Paul Harding, who won the Pulitzer Prize for his first novel, remembers the exact day he started to write his second.
The Topsfield resident recorded the date, March 17, 2009, in a notebook after telling literary agent Ellen Levine that he would give her 50 pages of new work in six months.
“I used that as a motivational tool,” said Harding, whose new novel, “Enon,” was published last week.
Harding had finished “Tinkers,” his first book, five years earlier and didn’t have a new manuscript for his agent until he was struck with “this instantaneous image.”
“It came to me as this weird silhouette,” he said. “A black paper cutout of an exaggerated hillside studded with headstones and, on top, a figure creeping across the hill.”
That figure turned out to be Charlie Crosby, grandson of George Crosby, the clock repairman whose deathbed reflections formed the core of “Tinkers.”
“I knew it was Charlie Crosby,” Harding said. “It was late at night, he had been up to no good, and his daughter was buried at the bottom. He was sneaking behind her because he was ashamed of who he had become since she had died.”
While this image was shaped by his imagination, many of its details were provided by sites in Wenham where Harding, 45, grew up.
The graveyard where Charlie spends a great deal of time in the novel is flanked by two golf courses, exactly like the Wenham Cemetery on Route 1A.
It is also near a lake that Charlie visits, just as Wenham’s cemetery is down the road from Wenham Lake.
The stretch of Route 1A that winds around the lake, which is the scene of a fatal accident in the book, is another spot that Harding knows well.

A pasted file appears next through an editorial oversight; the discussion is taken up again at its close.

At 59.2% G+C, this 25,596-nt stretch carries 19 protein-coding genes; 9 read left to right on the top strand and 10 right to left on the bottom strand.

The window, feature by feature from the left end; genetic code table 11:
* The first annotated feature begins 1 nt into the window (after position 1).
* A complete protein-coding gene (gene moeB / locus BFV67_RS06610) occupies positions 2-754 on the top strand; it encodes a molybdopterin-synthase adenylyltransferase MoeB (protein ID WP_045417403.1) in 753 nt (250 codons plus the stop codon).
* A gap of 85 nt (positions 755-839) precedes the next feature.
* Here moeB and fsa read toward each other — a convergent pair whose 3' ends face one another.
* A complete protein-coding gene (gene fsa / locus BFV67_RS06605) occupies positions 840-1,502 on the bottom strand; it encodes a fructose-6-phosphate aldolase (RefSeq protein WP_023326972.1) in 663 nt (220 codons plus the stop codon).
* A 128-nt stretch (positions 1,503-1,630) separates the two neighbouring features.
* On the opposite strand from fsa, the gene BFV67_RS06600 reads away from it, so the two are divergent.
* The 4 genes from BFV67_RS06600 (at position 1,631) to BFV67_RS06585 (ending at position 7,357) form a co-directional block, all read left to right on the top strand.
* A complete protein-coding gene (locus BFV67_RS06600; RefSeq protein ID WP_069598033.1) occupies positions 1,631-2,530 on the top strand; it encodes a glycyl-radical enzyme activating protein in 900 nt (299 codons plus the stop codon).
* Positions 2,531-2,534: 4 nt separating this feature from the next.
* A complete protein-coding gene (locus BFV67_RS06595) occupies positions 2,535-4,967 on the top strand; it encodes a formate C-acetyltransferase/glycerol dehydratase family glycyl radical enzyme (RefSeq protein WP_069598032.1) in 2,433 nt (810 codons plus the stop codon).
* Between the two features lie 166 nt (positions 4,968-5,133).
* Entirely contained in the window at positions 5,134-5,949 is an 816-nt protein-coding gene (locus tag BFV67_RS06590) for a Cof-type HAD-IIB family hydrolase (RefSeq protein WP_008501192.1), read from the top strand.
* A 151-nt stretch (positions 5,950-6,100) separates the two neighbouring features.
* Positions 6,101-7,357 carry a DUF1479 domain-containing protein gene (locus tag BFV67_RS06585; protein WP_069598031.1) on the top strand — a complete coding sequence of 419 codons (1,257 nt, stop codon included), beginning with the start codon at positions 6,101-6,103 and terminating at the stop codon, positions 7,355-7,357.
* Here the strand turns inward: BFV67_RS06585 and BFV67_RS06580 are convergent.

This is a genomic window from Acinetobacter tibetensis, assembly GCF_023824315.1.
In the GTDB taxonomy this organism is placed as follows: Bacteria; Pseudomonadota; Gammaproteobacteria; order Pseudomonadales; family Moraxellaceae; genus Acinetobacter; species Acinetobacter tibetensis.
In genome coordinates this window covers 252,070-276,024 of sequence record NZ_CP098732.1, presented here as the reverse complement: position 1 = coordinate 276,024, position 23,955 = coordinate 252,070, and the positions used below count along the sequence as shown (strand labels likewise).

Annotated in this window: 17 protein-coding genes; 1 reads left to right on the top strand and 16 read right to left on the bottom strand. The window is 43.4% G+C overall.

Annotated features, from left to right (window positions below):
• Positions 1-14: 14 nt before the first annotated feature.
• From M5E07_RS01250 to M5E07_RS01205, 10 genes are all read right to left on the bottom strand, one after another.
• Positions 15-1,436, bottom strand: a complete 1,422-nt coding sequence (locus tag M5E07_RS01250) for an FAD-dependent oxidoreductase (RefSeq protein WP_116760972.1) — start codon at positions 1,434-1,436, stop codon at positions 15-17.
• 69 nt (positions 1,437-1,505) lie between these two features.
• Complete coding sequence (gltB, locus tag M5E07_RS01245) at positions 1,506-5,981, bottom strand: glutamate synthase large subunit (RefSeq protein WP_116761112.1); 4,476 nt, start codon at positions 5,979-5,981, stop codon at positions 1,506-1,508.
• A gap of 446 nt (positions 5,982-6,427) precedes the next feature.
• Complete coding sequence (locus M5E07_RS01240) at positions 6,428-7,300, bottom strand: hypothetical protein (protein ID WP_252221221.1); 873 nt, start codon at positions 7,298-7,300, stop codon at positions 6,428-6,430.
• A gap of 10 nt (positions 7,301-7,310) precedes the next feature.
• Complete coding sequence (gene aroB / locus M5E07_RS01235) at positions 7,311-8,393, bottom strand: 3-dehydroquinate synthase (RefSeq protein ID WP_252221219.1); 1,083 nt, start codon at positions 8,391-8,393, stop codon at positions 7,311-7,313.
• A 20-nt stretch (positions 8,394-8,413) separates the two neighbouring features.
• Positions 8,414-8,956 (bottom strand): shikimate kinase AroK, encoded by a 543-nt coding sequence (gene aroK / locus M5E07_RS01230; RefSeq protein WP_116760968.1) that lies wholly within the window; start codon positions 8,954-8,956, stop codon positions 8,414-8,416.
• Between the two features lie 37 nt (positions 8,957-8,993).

“Years ago, my father was in a weird car accident and rolled over the guardrail and down into the lake,” Harding said. “I worked at that McDonald’s in North Beverly when I was 15. I remember riding my 10-speed bike along that guardrail in my McDonald’s uniform thinking, ‘What if I ever got hit by a car?’”
Harding, who graduated from Hamilton-Wenham Regional High School in 1986, also said there are particular people he knew in Wenham who appear as characters in the book.
One of these, a woman who lived in an estate off Cherry Street where he and his friends used to sled and fish, scolded him in real life exactly the way she does in the book.
But however much literal and historical detail travels from Wenham into Enon — which was the early settlers’ original name for the town — it is how Harding uses this material that makes his novel sing.
He acknowledges that his style and methods are inspired by New England writers from the Transcendentalist movement in the 19th century, such as Emerson, Thoreau and Emily Dickinson.
“I’m in the same place and do the same things, taking landscapes and refracting them through character,” he said. “It’s just the idea that conscious experience, paying attention to it and taking the time to render its nuances, is its own justification.”
As in “Tinkers,” where one character’s mind is decaying and another character suffers from epilepsy, Charlie Crosby’s experience in “Enon” is that of a man operating at the edge of reason.
“The protagonist has this ordinary life and has ordinary love for his daughter, and can describe it in terms everyone would recognize,” Harding said. “When this terrible thing happens, it puts terrible pressure on him. Suddenly, normal language and ideas are no longer adequate to his experience of the world.”
Charlie’s reflections on the boundary between life and death lead to fantastic speculations, but these are balanced by confrontations with his conscience.
“I’m interested in disciplining myself to write the things that seem most difficult about human experience,” Harding said. “Why bother trying to make art if you’re not trying to make it out of the most difficult material?”
Harding has started on a book tour for “Enon” that will take him across the country to 29 stores and should be finished by Thanksgiving, he said.
He has no idea what his next novel will be about, but relishes not knowing exactly where he’s going or why.
“The term I’ve always thought of is interrogative fiction,” he said. “You’re writing in order to find out what the subjects are, rather than you know and you’re telling people.”